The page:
The Modern Love Podcast has recycled another of my illustrations from the New York Times column. In this week’s podcast, actor Mel Rodriguez reads “A Cup From The Fountain Of Youth,” a 2007 essay by animator and video editor Andy Christie.
David Chelsea is reading: Playing Dead: A Journey Through the World of Death Fraud
by Elizabeth Greenwood
Well, actually I got the PDF for it over a month ago, but I don’t REALLY think an issue of AMERICAN BYSTANDER has arrived until my package of physical copies shows up on the front porch. This issue continues the high standards the fledgling humor magazine has set for itself, with contributions by mainstays M.K.Brown, Howard Cruse, Mimi Pond, Ron Barrett, Rick Geary, and Shannon Wheeler, as well as blushing newcomers Ted Jouplas, Sally Gardner, and R.O.Blechman, and a portfolio feature on pastiche maestro Chris Shapan.
My contribution is an illustration for a piece on mindful meditation practice in a Mad Max-style futuristic dystopian hellscape by Lars Kenseth (a gifted cartoonist himself, but possibly too busy to illustrate his own piece this time).
David Chelsea is reading: At the Strangers’ Gate: Arrivals in New York
by Adam Gopnik
In this week’s installment of Welcome To The Zone, my 1995 graphic novel revised and revamped for a new century and serialized on Patreon, we are introduced to Oot and Aboot, two homeless aliens from the Planet Borgon. Their nameless species graces the cover of the original edition:
David Chelsea is reading: Overweight Sensation: The Life and Comedy of Allan Sherman (Brandeis Series in American Jewish History, Culture, and Life)
by Mark Cohen
I’ve been continuing to put up episodes of the rebooted version of my 1995 graphic novel Welcome To The Zone on Patreon at a rate of two pages a week. This week’s installment introduces three new characters, Invert, Shroom, and Mugg. The three of them run a mobile soup kitchen which feeds the homeless, whether they want to be fed or not:
David Chelsea loves his: Victor M241 No Touch, No See Upgraded Electronic Rat Trap
Hungry for comic humor? American Bystander, now up to its 7th number, will do it for you.
Here are just some of the contributors in this issue : Charles Barsotti, R.O. Blechman (who’s provided the cover for #7), Harry Bliss, George Booth, M.K. Brown, Roz Chast, Tom Chitty, Randall Enos, Drew Friedman, Rick Geary, Sam Gross, Tom Hachtman, John Jonik, Lars Kenseth, Stephen Kroninger, Peter Kuper, Sara Lautman, Stan Mack, Brian McConnachie, P.S. Mueller, Mimi Pond, Mike Sacks, Maria Scrivan, Rich Sparks, Ed Subitzky, Shannon Wheeler, P.C.Vey, and Jack Ziegler. Oh, and an illustration by one David Chelsea.
Think they don’t make magazines like this anymore? Well actually, they do. Or they will, if we meet our funding goal. Click here to find out how you can support the funniest kickstarter on the web, and make lucky issue #7 a reality.
Longtime readers will remember that I began to post revised pages of my 1995 graphic novel Welcome To The Zone on my Patreon page during the election campaign of 2016. This 21-year-old story was newly relevant because of the character Ronald Duck, a thinly-disguised waterfowl caricature of real estate developer Donald Trump, who had become a presidential candidate that year. I set aside the reboot to work on other things for a while, but now I have come back to it, with Ronald Duck more relevant than ever in the age of President Trump. Apart from minor details I have not altered the story or dialogue in the slightest, but the art is getting a major overhaul. My friend and sometime assistant Jacob Mercy likens this to George Lucas going back in and inserting CG effects in the original Star Wars trilogy– fortunately for me, there does not seem to be a contingent of diehard Welcome To The Zone fans to object.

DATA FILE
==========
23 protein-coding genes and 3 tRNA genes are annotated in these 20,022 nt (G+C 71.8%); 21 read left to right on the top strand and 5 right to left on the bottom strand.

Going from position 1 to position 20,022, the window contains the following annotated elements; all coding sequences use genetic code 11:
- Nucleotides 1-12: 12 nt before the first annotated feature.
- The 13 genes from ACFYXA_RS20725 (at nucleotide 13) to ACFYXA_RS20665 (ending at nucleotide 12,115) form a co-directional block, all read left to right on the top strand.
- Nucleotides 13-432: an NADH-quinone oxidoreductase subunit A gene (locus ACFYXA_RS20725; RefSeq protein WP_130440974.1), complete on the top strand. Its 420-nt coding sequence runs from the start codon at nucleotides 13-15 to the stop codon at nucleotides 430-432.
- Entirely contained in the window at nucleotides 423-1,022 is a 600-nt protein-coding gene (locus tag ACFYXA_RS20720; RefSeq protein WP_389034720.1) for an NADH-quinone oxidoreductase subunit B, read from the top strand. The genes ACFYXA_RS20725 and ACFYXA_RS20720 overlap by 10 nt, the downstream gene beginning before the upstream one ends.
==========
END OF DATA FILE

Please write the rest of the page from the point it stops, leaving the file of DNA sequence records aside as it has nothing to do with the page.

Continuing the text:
The recent death of BEETLE BAILEY and HI & LOIS cartoonist Mort Walker brought back memories of my first job for The Portland Monthly in 2004. The trigger event was The Oregonian‘s controversial decision to drop Hi and Lois from its comics page after 50 years (it was displaced by Berkeley Breathed’s brief revival of Opus; Cathy was dropped at the same time). Think about this for a moment. Imagine that in 2004, Frank Sinatra’s Swing Easy (released in 1954) had just dropped off the charts, The Pajama Game was finishing a 50 year run on Broadway, and a local television affiliate was catching flack for dropping Father Knows Best, which first appeared the same month as Hi And Lois, from its lineup (Cathy, a relative stripling, made its debut in 1976, the same year as Frampton Comes Alive! the musical Annie and Charlie’s Angels.). On the other hand, The Tonight Show and Face The Nation started that same year and are still going strong, so network television is hardly a paragon of dynamic change.
David Chelsea is reading:Conversations with Mary McCarthy
The latest issue of AMERICAN BYSTANDER, America’s freshest humor magazine, is out, by which I mean I’ve finally gotten my contributor’s copies in the mail. Issue #6 has a cover by the legendary Arnold Roth, as well as some choice humor, illustrations, and comics from a stellar stable of regulars: MK Brown, Rick Geary, Ron Barrett, Randall Enos, Mimi Pond, John Cuneo, Peter Kuper, etc.
David Chelsea is reading: Night of Camp David
by Fletcher Knebel, Co-Author of Seven Days in May